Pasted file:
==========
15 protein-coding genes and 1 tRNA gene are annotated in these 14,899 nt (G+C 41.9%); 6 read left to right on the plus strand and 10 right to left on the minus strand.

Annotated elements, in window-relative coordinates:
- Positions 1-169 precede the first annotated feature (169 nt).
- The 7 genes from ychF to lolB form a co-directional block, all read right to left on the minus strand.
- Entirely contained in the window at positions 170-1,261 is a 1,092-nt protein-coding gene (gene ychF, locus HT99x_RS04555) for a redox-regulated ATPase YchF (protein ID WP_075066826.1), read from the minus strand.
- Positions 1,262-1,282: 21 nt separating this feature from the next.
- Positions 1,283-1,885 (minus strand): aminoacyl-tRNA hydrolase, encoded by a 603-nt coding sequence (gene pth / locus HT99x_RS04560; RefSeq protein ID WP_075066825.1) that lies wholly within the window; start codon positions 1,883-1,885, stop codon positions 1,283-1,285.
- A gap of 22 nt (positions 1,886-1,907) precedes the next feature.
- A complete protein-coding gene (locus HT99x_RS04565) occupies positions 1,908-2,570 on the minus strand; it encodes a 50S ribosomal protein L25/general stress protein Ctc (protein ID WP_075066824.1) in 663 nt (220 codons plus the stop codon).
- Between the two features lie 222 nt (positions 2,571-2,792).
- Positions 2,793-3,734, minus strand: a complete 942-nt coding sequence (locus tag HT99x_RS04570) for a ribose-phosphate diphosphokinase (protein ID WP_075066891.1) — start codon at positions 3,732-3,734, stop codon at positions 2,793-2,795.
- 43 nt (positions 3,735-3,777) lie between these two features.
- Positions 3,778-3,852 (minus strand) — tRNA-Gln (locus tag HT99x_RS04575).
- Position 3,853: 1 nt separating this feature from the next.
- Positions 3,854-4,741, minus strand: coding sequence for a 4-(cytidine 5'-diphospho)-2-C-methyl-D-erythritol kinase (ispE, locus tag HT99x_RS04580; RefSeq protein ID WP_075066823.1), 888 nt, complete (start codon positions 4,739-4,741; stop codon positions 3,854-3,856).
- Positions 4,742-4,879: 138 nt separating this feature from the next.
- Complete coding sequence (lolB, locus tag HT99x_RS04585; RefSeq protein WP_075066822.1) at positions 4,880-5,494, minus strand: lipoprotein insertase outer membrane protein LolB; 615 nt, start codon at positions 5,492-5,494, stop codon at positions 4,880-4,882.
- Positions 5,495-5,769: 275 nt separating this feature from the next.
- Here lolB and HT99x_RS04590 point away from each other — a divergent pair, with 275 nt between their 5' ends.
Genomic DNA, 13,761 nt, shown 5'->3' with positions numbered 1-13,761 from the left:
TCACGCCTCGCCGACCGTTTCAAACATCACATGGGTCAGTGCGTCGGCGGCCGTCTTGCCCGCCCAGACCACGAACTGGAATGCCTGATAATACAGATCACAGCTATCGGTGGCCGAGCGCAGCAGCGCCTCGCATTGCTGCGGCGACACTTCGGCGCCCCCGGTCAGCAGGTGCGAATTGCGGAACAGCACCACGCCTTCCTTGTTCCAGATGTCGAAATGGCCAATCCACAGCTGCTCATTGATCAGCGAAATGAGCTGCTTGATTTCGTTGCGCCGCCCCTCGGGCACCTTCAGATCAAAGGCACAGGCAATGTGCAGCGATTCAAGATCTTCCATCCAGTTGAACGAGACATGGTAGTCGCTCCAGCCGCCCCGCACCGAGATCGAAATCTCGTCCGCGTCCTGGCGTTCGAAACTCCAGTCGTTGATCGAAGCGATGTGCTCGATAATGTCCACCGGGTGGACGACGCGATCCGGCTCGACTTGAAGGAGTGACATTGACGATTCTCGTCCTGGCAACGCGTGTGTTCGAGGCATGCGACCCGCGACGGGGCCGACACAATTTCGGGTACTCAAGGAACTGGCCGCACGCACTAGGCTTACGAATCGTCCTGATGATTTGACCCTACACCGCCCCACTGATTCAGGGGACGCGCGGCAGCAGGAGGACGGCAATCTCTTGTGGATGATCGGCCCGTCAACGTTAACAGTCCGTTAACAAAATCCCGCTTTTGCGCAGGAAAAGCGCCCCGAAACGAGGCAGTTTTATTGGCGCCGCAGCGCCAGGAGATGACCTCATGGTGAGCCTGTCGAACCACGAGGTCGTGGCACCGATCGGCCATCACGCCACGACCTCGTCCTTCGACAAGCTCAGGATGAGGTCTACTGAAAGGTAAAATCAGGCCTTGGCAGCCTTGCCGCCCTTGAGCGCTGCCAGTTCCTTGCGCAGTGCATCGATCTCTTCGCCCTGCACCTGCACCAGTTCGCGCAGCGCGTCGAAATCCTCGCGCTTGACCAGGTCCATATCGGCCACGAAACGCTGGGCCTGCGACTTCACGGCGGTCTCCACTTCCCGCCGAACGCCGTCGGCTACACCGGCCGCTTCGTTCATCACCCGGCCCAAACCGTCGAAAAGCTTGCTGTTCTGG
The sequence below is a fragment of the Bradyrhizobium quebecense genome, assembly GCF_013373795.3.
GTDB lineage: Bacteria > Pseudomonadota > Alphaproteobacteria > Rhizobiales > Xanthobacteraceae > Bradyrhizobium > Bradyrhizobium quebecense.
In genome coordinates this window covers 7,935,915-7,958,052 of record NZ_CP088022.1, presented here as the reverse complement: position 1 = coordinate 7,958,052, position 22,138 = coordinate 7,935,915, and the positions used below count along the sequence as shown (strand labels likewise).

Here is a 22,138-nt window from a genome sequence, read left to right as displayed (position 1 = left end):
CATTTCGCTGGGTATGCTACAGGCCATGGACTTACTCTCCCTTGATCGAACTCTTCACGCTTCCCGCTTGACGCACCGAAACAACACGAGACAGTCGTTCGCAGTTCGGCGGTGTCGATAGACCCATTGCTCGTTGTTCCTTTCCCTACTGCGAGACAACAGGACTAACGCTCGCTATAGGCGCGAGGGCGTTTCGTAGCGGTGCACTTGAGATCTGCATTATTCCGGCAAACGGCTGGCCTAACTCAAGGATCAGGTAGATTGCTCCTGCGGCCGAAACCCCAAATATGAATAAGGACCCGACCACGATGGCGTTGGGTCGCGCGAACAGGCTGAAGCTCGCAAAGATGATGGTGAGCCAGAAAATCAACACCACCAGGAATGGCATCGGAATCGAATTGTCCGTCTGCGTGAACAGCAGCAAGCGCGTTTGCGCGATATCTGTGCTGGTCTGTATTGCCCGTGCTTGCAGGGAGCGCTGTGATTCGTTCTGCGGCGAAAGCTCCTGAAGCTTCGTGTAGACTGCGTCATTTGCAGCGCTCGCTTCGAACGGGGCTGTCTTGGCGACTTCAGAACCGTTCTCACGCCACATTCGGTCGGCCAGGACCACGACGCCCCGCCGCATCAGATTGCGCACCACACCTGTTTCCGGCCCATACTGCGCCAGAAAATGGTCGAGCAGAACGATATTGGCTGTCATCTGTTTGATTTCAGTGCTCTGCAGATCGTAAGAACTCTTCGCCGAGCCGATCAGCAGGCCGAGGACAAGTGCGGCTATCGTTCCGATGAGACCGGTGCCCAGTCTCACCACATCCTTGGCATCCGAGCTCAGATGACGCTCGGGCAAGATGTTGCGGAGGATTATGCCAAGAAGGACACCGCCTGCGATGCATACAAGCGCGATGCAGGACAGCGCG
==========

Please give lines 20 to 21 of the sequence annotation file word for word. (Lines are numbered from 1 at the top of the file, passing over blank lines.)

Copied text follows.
Genomic DNA, 13,761 nt, shown 5'->3' with positions numbered 1-13,761 from the left:
TCACGCCTCGCCGACCGTTTCAAACATCACATGGGTCAGTGCGTCGGCGGCCGTCTTGCCCGCCCAGACCACGAACTGGAATGCCTGATAATACAGATCACAGCTATCGGTGGCCGAGCGCAGCAGCGCCTCGCATTGCTGCGGCGACACTTCGGCGCCCCCGGTCAGCAGGTGCGAATTGCGGAACAGCACCACGCCTTCCTTGTTCCAGATGTCGAAATGGCCAATCCACAGCTGCTCATTGATCAGCGAAATGAGCTGCTTGATTTCGTTGCGCCGCCCCTCGGGCACCTTCAGATCAAAGGCACAGGCAATGTGCAGCGATTCAAGATCTTCCATCCAGTTGAACGAGACATGGTAGTCGCTCCAGCCGCCCCGCACCGAGATCGAAATCTCGTCCGCGTCCTGGCGTTCGAAACTCCAGTCGTTGATCGAAGCGATGTGCTCGATAATGTCCACCGGGTGGACGACGCGATCCGGCTCGACTTGAAGGAGTGACATTGACGATTCTCGTCCTGGCAACGCGTGTGTTCGAGGCATGCGACCCGCGACGGGGCCGACACAATTTCGGGTACTCAAGGAACTGGCCGCACGCACTAGGCTTACGAATCGTCCTGATGATTTGACCCTACACCGCCCCACTGATTCAGGGGACGCGCGGCAGCAGGAGGACGGCAATCTCTTGTGGATGATCGGCCCGTCAACGTTAACAGTCCGTTAACAAAATCCCGCTTTTGCGCAGGAAAAGCGCCCCGAAACGAGGCAGTTTTATTGGCGCCGCAGCGCCAGGAGATGACCTCATGGTGAGCCTGTCGAACCACGAGGTCGTGGCACCGATCGGCCATCACGCCACGACCTCGTCCTTCGACAAGCTCAGGATGAGGTCTACTGAAAGGTAAAATCAGGCCTTGGCAGCCTTGCCGCCCTTGAGCGCTGCCAGTTCCTTGCGCAGTGCATCGATCTCTTCGCCCTGCACCTGCACCAGTTCGCGCAGCGCGTCGAAATCCTCGCGCTTGACCAGGTCCATATCGGCCACGAAACGCTGGGCCTGCGACTTCACGGCGGTCTCCACTTCCCGCCGAACGCCGTCGGCTACACCGGCCGCTTCGTTCATCACCCGGCCCAAACCGTCGAAAAGCTTGCTGTTCTGG